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Marija Gimbutas, an American archaeologist and culturologist of Lithuanian origin, suggested that Hal-Saflieni was a sanctuary of the goddess of female fertility, Mother Earth or Great Mother. She drew such a conclusion based on the fact that some premises of the hypogeum had the shape of a mother’s womb. In addition, during the excavations was discovered two small clay figurines of obese women with unduly wide hips, lying on their sides (the majority of the seven thousand human remains found in the burial chambers of hypogea is also in this position). These statuettes were called the “Sleeping Mother”. Some believe that the pose of the woman resembles the pose of an embryo, but it is more like the pose of just a resting woman. In addition to the figurines, many ornaments, vases, statuettes and a variety of cult objects have been found. It is also believed that the hypogeum served not only as a place of cult worship and burial, it served primarily for the training of priestesses who practiced the cult of the Great Mother. Most scholars now consider Hal Saflieni to be an underground temple dedicated to the cult of birth and death. It has thirty-four rooms arranged on three levels over an area of about 500 square meters. They are connected by passages-tunnels and stairs. This is quite a tangled labyrinth, in which it is easy to get lost unprepared person. On the upper level of the labyrinth is a large hall, the central passageway and burial chambers on each side. The hall is rounded and several passages lead out of it, some ending in dead ends. This is where the figures of the sleeping women were found. On the second level of the hypogea is the so-called ‘Chamber of the Oracle’. This is perhaps the most interesting object of the underground temple. In this room, at face height of a man of average height, there is a small oval niche. If you say something in it in a low voice, the sound, many times amplified, will spread throughout the underground rooms.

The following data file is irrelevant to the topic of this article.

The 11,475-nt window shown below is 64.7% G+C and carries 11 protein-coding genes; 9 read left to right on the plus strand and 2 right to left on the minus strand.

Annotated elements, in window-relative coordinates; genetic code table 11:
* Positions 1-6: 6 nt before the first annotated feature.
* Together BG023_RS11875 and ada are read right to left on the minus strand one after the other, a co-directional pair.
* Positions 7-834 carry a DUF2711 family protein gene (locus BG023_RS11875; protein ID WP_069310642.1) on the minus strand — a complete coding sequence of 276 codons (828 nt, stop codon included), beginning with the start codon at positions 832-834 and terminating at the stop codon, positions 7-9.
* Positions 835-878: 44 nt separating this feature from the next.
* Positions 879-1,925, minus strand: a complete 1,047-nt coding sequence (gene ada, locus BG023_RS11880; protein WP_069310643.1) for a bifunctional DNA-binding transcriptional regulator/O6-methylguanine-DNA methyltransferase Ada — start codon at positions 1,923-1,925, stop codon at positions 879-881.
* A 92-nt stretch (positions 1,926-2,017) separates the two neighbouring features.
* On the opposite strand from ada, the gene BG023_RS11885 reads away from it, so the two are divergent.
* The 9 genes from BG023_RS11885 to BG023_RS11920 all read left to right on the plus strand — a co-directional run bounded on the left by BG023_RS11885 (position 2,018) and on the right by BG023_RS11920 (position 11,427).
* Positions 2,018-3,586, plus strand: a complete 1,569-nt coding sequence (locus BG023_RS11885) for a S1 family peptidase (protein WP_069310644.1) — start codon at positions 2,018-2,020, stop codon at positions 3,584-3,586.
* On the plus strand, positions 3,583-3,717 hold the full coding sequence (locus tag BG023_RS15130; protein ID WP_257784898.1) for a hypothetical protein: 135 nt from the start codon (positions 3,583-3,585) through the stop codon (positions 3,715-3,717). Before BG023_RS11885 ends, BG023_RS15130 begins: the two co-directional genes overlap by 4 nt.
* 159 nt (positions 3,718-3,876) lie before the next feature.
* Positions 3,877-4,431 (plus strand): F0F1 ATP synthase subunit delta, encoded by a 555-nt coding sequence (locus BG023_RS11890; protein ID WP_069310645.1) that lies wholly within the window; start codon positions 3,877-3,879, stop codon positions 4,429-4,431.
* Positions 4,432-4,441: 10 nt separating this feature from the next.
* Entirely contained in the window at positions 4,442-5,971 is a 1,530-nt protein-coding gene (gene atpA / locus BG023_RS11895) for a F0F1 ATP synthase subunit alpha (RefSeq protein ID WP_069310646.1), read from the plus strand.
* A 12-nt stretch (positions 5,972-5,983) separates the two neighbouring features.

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But if you say something in a high voice, even those standing nearby won’t hear you. So it turns out that the niche only responded to men’s voices? Were women deliberately excluded from the list of those who were allowed to say something to the niche? Such a strange acoustic phenomenon! And it could not help but attract the attention of experts. Acoustic research carried out by the Maltese composer Ruben Zara and a group of Italian scientists showed that the sound in the “Chamber of the Oracle” resonates at a frequency of 110 hertz, which corresponds to the resonance frequencies in many other ancient places of worship, in particular in the Irish Newgrange. (These data were published in the journal Time and Mind in 2008.) Such acoustic effects have a very strong influence on the psyche of people. According to scientists, resonant sound at such a frequency as if to turn on the area of the brain, which is responsible for mood, empathy and social behavior. In addition, a person in hypogea feels this sound vibration with all the tissues and bones of his body. This leads to a certain change of consciousness and probably enhances mystical sensations during religious rituals. This is assuming that Hal-Saflieni was indeed created as an underground temple. But there is another hypothesis for the purpose of the “Chamber of the Oracle”, which will be discussed later. On the third level of the hypogea there are niches called funerary chambers by archaeologists because human remains have been found in some of them. They are so small that one can only look into them by kneeling down, and only crawl into them. All the cells are deaf, and only one has an opening in the opposite wall, which leads into a dark tunnel. This “last”, third, level in the hypogea was built in the period of time when the civilization that created the temple mysteriously disappeared from the island.